"Is life so dear, or peace so sweet, as to be purchased at the price of chains and slavery? I know not what course others may take; but as for me, give me liberty or give me death!"--Patrick Henry
Imagine living in a country where armed soldiers crash through doors to arrest and imprison citizens merely for criticizing government officials. Imagine that in this very same country, you're watched all the time, and if you look even a little bit suspicious, the police stop and frisk you or pull you over to search you on the off chance you're doing something illegal. Keep in mind that if you have a firearm of any kind while in this country, it may get you arrested and, in some circumstances, shot by police.
If you're thinking this sounds like America today, you wouldn't be far wrong. However, the scenario described above took place more than 200 years ago, when American colonists suffered under Great Britain's version of an early police state. It was only when the colonists finally got fed up with being silenced, censored, searched, frisked, threatened, and arrested that they finally revolted against the tyrant's fetters.
No document better states their grievances than the Declaration of Independence. A document seething with outrage over a government which had betrayed its citizens, the Declaration of Independence was signed on July 4, 1776, by 56 men who laid everything on the line, pledged it all--"our Lives, our Fortunes, and our sacred Honor"--because they believed in a radical idea: that all people are created to be free.
Labeled traitors, these men were charged with treason, a crime punishable by death. For some, their acts of rebellion would cost them their homes and their fortunes. For others, it would be the ultimate price--their lives. Yet even knowing the heavy price they might have to pay, these men dared to speak up when silence could not be tolerated. Even after they had won their independence from Great Britain, these new Americans worked to ensure that the rights they had risked their lives to secure would remain secure for future generations. The result: our Bill of Rights, the first ten amendments to the Constitution.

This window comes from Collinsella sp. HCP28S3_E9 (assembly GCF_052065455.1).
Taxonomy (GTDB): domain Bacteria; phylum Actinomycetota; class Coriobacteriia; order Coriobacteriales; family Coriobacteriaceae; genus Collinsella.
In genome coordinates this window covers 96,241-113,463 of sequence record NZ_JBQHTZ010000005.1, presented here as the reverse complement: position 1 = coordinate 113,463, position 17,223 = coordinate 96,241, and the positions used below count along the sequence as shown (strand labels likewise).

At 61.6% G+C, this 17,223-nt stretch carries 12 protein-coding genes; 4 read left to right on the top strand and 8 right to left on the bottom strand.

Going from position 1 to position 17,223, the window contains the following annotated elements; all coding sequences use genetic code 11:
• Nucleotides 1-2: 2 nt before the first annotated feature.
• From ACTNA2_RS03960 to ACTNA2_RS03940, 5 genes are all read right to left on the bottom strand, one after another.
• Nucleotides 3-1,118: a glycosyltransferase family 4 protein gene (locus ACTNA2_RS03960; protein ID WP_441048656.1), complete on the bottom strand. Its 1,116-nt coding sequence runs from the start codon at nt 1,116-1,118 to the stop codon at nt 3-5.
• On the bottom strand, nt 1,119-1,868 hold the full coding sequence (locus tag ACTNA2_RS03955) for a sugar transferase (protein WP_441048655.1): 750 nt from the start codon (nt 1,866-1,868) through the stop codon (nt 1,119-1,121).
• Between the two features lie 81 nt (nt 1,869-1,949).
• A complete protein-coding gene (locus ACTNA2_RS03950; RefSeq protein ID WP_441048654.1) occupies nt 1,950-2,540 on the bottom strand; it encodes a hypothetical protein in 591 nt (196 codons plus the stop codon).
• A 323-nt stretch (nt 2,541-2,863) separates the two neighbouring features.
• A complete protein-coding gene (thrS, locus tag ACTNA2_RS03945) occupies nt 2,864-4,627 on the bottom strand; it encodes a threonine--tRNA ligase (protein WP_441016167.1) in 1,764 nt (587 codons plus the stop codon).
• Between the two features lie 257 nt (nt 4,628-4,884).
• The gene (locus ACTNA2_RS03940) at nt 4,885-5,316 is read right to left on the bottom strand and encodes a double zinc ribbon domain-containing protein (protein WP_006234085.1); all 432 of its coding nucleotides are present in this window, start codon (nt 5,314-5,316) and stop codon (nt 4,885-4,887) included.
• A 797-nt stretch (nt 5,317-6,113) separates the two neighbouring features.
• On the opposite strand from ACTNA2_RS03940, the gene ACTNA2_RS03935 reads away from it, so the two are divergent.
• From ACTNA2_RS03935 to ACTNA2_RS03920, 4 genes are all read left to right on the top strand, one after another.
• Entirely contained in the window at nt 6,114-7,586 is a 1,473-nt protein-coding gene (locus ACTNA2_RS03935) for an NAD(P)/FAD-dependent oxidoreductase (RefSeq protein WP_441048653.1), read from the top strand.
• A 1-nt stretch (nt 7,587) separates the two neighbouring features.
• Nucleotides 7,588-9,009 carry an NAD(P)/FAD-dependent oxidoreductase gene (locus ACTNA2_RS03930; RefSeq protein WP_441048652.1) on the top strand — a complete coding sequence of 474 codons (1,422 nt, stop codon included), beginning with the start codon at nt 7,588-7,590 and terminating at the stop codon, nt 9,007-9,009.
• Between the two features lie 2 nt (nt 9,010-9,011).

Imagine the shock and outrage these 56 men would feel were they to discover that 238 years later, the government they had risked their lives to create has been transformed into a militaristic police state in which exercising one's freedoms is often viewed as a flagrant act of defiance. Indeed, had the Declaration of Independence been written today, it would have rendered its signers terrorists, resulting in them being placed on a government watch list, targeted for surveillance of their activities and correspondence, and potentially arrested, held indefinitely, stripped of their rights and labeled enemy combatants.
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The Second Amendment
was intended to guarantee "the right of the people to keep and bear arms." Yet while gun ownership has been recognized as an individual citizen right, Americans continue to face an uphill battle in the courts when it comes to defending themselves against militarized, weaponized government agents armed to the hilt. In fact, court rulings in recent years